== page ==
Next stop and halt at: Latitude42°

This is the story of a professional skipper who had travelled the world, and who finally chose Corsica one day, to lay down her suitcases and launch her own brand of leather goods and accessories. Emmanuelle Thomas comes from Normandy originally. After having spent some time in New Zealand, she arrived in Corsica in 2011, thereupon to study nautical saddlery with Jacques Poli (over a period of eight months). It was in 2013 she had the opportunity to learn the trade with Solenn Chevaleyre, who was at that stage residing in Ajaccio and who had previously worked for Louis Vuitton. 


Using leather and boat sails, Emmanuelle creates a wide variety of original goods...

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Let’s try: Minestra di Brocciu (Brocciu Soup)

What is more welcoming in winter than a good, hot and healthy soup.It’s also possible using our ‘brocciu’ and in less than fifteen minutes !Here we go then, with a recipe for ‘Minestra di Brocciu’. 
Bon appetitu* 


Ingredients:

– 125g Brocciu-1 garlic clove- 1 oignon – 2 soupspoons oil – 125g vermicelli and/or dried breadsalt + pepper 


Method:

First of all you must add time to remove the salt from the brocciu, an hour beforehand by letting it steep in 1L of water, then cut into small pieces. Prepare the onion by cutting it finely. Brown in some olive oil, preferably in a large saucepan, adding 1L of water and salt and pepper. Bring the preparation to the boil, and add the garlic, vermicelli, bread and allow to cook on a low heat...

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Conversing and exchanging views with: Author/Journalist Robert Colonna d’Istria

My first impulse would be to state that it’s an impressive and vast world, that of Robert Colonna d’Istria – whose career has led him through many choices of fields of work. Author, journalist, lecturer, inspector of historical monuments, collaborator of various newspapers and magazines – to name but a few.

A question struck me concerning his most recent publication: Une Famille Corse, 1200 Ans De Solitude (A Corsican Family, 1200 years of Solitude). Was this a decisive choice for an accomplished career ?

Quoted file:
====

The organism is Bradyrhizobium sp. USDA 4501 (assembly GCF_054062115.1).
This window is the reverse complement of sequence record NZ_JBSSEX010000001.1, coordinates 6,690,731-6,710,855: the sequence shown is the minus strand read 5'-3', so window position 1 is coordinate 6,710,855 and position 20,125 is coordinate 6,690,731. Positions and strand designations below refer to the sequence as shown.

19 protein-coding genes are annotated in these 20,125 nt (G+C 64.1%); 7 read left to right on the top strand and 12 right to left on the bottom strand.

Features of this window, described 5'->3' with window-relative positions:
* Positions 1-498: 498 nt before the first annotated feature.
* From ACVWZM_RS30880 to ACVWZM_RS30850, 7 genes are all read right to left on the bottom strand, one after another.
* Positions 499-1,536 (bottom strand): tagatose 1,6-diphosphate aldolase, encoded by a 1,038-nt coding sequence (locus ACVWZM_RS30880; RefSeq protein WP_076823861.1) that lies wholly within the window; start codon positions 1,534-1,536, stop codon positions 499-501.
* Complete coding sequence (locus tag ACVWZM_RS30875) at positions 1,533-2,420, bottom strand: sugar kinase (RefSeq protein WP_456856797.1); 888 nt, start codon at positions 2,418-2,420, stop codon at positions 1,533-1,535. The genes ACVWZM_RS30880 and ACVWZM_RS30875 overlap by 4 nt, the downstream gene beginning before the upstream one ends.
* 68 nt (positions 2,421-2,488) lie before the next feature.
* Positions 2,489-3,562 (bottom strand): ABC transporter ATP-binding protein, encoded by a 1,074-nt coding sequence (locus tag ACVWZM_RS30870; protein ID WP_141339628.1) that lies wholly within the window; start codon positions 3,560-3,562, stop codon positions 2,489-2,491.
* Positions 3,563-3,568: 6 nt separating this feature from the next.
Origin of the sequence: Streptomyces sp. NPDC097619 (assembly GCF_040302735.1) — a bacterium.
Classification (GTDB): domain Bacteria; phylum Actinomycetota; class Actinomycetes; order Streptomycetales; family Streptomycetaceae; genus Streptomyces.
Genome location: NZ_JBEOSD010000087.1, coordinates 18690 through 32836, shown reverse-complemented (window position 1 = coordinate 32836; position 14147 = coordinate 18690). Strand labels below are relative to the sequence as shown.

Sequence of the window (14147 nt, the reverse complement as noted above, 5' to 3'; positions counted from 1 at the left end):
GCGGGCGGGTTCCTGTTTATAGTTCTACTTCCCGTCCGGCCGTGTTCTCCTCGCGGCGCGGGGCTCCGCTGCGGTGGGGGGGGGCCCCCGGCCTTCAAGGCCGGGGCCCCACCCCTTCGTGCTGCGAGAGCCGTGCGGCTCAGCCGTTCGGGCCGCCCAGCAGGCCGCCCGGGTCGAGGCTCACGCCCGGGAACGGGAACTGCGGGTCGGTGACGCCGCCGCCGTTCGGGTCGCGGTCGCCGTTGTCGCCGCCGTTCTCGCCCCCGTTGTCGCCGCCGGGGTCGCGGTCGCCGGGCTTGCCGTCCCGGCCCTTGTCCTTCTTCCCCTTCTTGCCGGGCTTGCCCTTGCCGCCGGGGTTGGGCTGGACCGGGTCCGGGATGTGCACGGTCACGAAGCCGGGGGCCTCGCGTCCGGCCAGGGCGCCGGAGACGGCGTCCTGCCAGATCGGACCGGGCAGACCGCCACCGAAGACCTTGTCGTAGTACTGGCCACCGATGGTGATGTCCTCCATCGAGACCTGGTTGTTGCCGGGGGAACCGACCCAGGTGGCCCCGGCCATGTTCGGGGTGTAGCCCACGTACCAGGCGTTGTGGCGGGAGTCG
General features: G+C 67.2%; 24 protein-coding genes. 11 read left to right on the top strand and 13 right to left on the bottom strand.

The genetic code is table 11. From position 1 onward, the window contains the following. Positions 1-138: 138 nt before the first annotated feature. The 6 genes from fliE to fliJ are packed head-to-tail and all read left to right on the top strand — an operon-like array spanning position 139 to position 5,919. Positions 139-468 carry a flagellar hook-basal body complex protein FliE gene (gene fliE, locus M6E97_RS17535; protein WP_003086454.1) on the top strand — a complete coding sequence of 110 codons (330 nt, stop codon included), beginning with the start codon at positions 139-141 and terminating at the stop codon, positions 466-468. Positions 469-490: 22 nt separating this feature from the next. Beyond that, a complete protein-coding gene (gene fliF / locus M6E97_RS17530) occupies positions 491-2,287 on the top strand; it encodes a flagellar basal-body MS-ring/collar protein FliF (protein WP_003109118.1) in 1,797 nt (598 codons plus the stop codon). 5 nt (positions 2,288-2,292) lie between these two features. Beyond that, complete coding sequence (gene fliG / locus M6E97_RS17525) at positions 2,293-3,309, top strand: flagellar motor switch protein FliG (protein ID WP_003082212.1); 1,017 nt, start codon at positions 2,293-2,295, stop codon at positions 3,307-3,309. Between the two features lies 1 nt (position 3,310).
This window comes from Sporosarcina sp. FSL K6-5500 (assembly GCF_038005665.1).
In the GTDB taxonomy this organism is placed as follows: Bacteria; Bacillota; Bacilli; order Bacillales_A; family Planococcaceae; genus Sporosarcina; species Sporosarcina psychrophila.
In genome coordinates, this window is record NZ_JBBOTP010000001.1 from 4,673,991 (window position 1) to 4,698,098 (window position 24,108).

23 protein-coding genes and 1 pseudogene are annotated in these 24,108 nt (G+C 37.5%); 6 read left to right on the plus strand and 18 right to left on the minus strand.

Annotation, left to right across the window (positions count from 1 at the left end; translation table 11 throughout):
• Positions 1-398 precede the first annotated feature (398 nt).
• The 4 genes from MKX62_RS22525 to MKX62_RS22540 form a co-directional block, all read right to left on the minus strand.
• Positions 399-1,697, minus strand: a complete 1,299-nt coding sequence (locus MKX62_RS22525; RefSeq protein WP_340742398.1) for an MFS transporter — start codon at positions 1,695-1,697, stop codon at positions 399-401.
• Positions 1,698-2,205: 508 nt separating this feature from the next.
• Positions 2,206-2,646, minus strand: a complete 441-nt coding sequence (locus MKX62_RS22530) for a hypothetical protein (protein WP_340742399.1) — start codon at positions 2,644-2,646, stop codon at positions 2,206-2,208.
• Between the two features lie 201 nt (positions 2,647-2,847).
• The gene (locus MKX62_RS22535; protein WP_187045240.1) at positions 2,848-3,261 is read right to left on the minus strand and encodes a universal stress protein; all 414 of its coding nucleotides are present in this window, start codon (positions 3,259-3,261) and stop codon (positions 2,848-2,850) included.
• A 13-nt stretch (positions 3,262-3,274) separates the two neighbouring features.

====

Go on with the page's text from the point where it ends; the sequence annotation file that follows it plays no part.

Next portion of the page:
Not really, no. More so a reflection on the island, the Corsicans themselves and how they differ from elsewhere; a type of examination would be a more appropriate way of defining this proposal – however, not only – it is also an interrogation on his own family and his very own story...

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A suggestion for a seasonal dessert: Christmas Chestnut Log

It’s certainly time to start thinking of what you will serve over the festive season, so here’s an idea that may interest you !
A Christmas Chestnut Log – straight from Corsica

Ingredients for the sponge:                                                         
100g chestnut flour
5 eggs
100g sugar
1 packet vanilla sugar

Now for the chestnut cream :
150g chestnut cream
2 egg whites
20cl liquid cream
100g sugar
2 gelatine leaves
100g broken chestnuts

Syrup :
50g sugar
1 glass of water
lemon zests
1 glass eau-de-vie/brandy

Roll the cake. Take 2 large bowls, and in the 1st break 4 eggs, putting the yokes aside. Add sugar to the yokes (both sugars). Mix well until smooth. Add the remaining whole egg and remix...

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A few words on: The Chestnut Flour Mills in Corsica

The sweet chestnut tree – symbol of Corsican culture and identity.  

Chestnut flour is a product that has been rediscovered by the public these past few years, regaining popularity.
And, although it grows in many European regions, it is in Corsica that this tradition was and remains one of the oldest and the strongest.
In 2008, Corsica groups together 35 chestnut flour mills, exclusively devoted to this production. All of those who, in metropolitan France started making the flour for the past fifteen years, come to Corsica in order to study it.
Bernard Biancarelli reminds us that the miracle of the Corsican chestnut is due to Genoa.
‘It is true that Genoa, ruler of the country since the XVI century, obliged the Corsicans at the end of a vast program of agricultural development, to plant fi...

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